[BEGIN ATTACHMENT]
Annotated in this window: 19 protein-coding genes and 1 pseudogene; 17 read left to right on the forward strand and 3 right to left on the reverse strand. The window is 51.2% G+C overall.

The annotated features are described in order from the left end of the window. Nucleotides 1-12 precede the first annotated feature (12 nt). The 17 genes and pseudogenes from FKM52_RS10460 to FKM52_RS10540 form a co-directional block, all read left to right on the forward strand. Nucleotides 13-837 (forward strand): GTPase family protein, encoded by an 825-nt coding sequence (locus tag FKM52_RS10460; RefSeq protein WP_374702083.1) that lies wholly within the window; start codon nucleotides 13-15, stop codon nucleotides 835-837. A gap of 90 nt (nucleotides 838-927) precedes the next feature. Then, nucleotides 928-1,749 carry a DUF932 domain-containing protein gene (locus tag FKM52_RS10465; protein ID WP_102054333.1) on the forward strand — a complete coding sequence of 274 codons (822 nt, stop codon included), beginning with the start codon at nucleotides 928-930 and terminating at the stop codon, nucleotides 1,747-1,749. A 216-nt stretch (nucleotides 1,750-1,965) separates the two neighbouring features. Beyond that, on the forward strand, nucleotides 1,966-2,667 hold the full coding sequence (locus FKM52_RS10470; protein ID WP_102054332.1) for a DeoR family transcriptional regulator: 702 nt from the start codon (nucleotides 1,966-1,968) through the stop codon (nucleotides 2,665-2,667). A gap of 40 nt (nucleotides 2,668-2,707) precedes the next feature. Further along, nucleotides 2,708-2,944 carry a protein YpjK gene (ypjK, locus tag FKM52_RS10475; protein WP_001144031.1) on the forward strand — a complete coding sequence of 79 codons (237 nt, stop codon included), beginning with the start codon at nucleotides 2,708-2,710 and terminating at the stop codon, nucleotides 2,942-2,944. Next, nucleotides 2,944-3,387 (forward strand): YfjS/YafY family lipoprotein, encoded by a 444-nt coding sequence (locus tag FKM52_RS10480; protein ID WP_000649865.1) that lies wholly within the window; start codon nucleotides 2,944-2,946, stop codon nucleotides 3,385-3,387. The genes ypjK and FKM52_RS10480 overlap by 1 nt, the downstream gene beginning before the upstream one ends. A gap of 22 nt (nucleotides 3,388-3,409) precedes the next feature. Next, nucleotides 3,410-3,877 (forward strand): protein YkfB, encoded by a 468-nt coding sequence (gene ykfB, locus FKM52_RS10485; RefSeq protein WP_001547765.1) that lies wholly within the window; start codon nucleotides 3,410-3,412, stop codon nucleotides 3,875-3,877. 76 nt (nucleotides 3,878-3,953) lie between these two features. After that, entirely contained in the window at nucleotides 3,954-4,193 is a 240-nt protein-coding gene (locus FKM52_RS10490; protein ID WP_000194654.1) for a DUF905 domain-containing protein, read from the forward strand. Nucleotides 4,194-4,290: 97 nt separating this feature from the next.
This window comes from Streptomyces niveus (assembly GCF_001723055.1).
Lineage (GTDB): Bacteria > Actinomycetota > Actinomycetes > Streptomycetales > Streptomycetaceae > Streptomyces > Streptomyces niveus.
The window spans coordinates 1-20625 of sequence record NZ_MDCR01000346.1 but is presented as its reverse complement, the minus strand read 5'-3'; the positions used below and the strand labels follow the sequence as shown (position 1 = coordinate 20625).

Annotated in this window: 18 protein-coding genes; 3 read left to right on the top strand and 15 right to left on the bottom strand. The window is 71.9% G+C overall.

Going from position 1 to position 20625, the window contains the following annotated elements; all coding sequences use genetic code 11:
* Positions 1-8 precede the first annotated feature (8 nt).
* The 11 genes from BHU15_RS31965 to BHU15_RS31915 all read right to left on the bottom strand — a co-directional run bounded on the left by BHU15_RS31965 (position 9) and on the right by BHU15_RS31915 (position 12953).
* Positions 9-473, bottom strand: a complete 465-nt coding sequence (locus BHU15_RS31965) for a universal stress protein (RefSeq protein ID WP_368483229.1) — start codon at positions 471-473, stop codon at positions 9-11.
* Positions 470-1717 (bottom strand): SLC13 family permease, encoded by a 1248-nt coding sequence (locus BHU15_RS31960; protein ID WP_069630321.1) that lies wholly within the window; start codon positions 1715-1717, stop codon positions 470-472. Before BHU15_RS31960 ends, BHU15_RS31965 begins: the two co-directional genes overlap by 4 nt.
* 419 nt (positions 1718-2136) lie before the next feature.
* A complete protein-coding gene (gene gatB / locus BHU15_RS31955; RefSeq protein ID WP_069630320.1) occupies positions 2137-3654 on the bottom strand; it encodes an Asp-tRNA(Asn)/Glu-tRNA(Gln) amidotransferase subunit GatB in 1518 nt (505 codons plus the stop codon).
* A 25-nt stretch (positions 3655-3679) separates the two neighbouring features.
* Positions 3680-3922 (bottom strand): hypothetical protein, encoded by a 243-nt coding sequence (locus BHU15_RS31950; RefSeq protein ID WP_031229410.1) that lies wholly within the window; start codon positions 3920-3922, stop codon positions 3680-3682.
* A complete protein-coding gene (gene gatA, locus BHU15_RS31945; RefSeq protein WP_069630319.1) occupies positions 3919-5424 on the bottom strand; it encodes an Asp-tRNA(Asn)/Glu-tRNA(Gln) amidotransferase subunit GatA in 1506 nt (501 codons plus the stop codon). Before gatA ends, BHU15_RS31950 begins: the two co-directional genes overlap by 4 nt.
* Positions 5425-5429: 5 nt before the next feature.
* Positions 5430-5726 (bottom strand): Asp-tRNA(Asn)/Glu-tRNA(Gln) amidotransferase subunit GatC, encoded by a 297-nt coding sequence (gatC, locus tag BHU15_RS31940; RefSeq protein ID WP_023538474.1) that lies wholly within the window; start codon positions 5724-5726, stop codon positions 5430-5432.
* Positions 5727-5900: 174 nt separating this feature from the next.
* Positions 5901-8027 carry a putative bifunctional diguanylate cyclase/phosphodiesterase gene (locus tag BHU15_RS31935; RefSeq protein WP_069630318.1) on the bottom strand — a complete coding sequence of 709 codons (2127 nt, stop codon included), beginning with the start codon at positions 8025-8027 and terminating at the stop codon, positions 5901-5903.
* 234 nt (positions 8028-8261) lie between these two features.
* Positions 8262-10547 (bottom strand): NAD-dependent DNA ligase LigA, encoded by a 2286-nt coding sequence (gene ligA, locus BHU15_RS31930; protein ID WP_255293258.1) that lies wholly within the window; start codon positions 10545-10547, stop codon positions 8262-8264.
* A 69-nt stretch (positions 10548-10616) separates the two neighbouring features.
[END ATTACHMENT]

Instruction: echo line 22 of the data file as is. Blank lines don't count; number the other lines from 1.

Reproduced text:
* Positions 8262-10547 (bottom strand): NAD-dependent DNA ligase LigA, encoded by a 2286-nt coding sequence (gene ligA, locus BHU15_RS31930; protein ID WP_255293258.1) that lies wholly within the window; start codon positions 10545-10547, stop codon positions 8262-8264.